LATHAM — Can’t find time to get the car in for service?
There might be a way around that …
Keeler Motor Car Company this week took delivery of its new mobile garage, a 9,000-pound trailer with removable walls and a vehicle lift. Inside, a technician can do many of the less-complicated maintenance and repair tasks that normally would be done in the dealership’s service department or another commercial garage.
The plan initially is to service fleet operators and partner with larger Capital Region employers to bring the mobile garage to their parking lots so employees can have work done there.
The trailer joins Keeler’s earlier venture into mobile service — a high-roof Sprinter van that has been used for commercial vehicles and is now providing at-home service for Keeler customers. This service is limited to Mercedes owners for now but the plan is to expand this to all the brands Keeler sells, and perhaps other brands.
Keeler CEO Jesse Hord said the BMW/Honda/Mercedes/Mini dealership had been researching for two years how to extend the reach of its service department.
This type of mobile service for passenger vehicles is more common in California and Florida, he said, and there are some BMW dealers downstate and in New Jersey that offer it. But there was not, he said, a local model to study and learn from.
Keeler saw two obstacles: the difficulty of efficient scheduling, which it overcame with the right software, and generating enough volume of service to be economical, which it overcame with the two-pronged van/trailer approach.
The other challenge that one might think an open-sided mobile garage presents in upstate New York — exposure to cold and snow — actually isn’t a difficulty, Hord said. The custom trailer was fabricated in New England and similar units are in service year-round in New Hampshire. Curtains can be dropped to keep the wind out.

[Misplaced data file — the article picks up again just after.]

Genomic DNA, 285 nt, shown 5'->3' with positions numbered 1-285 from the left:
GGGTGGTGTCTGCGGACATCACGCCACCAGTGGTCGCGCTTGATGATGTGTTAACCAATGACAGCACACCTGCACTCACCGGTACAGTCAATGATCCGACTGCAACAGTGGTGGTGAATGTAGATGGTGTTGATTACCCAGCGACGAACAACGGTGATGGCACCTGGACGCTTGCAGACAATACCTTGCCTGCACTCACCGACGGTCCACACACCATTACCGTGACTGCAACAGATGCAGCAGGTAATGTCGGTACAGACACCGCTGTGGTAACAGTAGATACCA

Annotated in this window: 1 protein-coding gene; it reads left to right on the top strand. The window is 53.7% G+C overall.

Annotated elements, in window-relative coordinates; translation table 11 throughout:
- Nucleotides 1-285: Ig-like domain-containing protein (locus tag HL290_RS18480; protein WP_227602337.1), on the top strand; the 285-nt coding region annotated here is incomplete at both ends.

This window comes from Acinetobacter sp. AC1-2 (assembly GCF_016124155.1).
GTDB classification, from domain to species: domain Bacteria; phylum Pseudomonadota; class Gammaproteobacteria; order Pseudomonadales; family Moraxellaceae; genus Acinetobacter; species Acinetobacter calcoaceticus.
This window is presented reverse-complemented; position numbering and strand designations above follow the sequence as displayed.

“If we have inclement weather as we’re rolling it we’ll adjust,” Hord said.
The technician can do all basic maintenance operations in the field, as well as diagnostics and some more-involved work such as brake repairs or air bag recalls.
“We can do pretty much every service you can do in the [service department’s] express lane,” Hord said.
Heavier work such as a transmission repair still will need to be done at the Route 7 dealership, with a tow truck summoned if needed — the garage trailer can’t be used as a flatbed to haul cars because it would weigh upward of six tons with even a smaller car sitting on it.
The custom-built mobile repair shops are not insignificant investments for Keeler. Final cost for the trailer will be in the $40,000 to $50,000 range, Hord said, about the same cost as the modifications done to the Sprinter, which were done in Georgia and included waste oil tanks, an air compressor, LED lighting, WiFi connectivity, tool boxes, fire suppression gear and an environmental protection mat.
With the new gear in hand, Keeler now needs to optimize its use and build a customer base.
“The rough rule of thumb as we’ve rolled it out is a 40-mile radius,” Hord said.
He said the market for this type of time-saving/convenient service existed before COVID changed some of the patterns of everyday life, and the pandemic has only increased the value of a concept that reaches people where they are as they’re avoiding public spaces.